by Nick Upton
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Nong Bong Khai, Is it shrinking?
When creating the maps for Nong Bong Khai at Chiang Saen I used a map from an old issue of the Oriental Bird Club's bulletin, which was a photo of a map on an interpretative panel at Chiang Saen, and satelitte images from Google Earth. I noticed that the current shape of the lake was considerably different to the shape on the old map. The picture below shows the old shape in red on top of the current satelitte image.

It seems that there has been some level of encapsulation and drainage on at least some of these old "arms" of the lake from the satelitte picture. How accurate the old boundary is it is difficult to say; I suspect that it is not 100% accurate, but it does seem to indicate that the lake has undergone a certain level of shrinkage. It is possible that this old boundary delineates the boundary of the protected area and not the area of water, but I suspect that when considering the age of the old map (around 10-15 years ago) it is almost certain that there has been some encroachment into the shallows of this "Non-hunting Area".

These marginal areas are typically the richest in terms of biodiversity and it is highly likely that this encroachment has had a high impact on the birdlife of the area.

It seems that I'm not the only one concerned with the situation at Nong Bong Khai as the following artcile from the Bangkok Post proves.

Nick Upton, 30th March 2007
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Nong Bong Khai "under threat" from resorts

Waterfowl at Nong Bong Khai (Chiang Saen Lake), one of Thailand's most important wetland sites, are under threat from the construction of resorts and public facilities in the area, according to a local conservationist. Dowroong Damlamajak said more than 10 resorts had been built around the lake. Ms Dowroong said she was doubtful the resorts met with all legal requirements for construction in the area, as they were located on hilly areas near the lake. However, even if they are lawful, the resorts still pose a major threat to the local ecosystem and migratory birds, she said.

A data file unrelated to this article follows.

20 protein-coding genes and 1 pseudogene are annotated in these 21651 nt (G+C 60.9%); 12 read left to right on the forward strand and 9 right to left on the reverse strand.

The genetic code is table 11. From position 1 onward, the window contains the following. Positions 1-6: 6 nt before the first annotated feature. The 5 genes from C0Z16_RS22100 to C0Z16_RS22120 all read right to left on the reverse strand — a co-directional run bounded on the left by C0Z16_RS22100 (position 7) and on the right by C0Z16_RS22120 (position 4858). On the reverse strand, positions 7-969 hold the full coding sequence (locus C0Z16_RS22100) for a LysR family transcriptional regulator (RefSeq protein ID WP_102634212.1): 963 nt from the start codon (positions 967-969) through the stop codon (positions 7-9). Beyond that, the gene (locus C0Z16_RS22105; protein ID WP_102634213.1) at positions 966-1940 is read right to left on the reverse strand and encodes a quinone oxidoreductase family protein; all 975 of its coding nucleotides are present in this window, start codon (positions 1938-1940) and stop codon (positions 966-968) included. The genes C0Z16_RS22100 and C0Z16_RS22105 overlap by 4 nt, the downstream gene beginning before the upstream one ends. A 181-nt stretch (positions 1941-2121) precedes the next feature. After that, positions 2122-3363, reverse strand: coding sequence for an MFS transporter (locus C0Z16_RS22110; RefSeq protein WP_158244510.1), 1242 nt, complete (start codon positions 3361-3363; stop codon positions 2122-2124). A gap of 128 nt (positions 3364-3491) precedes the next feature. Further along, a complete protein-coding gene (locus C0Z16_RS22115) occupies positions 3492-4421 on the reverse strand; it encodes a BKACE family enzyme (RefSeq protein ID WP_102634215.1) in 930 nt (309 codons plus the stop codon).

The construction by local authorities of a public toilet to the north of the lake was also causing major damage to the lake's fragile ecosystem, she said. Waste water from the toilet is released into a 300-400 rai bird-watching area that serves as a safe habitat for some 80 bird species, including waterfowls, she said. Ms Dowroong said she had formed a youth group with some 50 members to launch a campaign to raise local people's awareness of the importance of the lake. However, their efforts to date had failed.

The lake, covering over 2,712 rai, is ranked as the country's fifth most important wetland, and is 1,101st internationally under the Ramsar Convention.

Vachirayu Kiartibutr, head of the Nong Bong Khai No-Hunting Area, said his agency had no authority to ban the construction of the resorts around the lake since they were on private land. The public toilet was built for use by tourists, he added. He also denied untreated waste water was being released from the toilet, adding that the toilet was located a long way away from the bird-watching area mentioned by Ms Dowroong. He also said the area was located on a private plot left vacant by a local resident, and was not part of the lake.

Natural resources are still in abundance around the lake, with more than 10,000 migratory birds visiting and staying in the area annually, Mr Vachirayu said.

Story from the Bangkok Post, 31st March 2007.
Related pages: Chiang Saen , Chiang Saen - Mekong Checklist , Baer's Pochard , Bird Persecution
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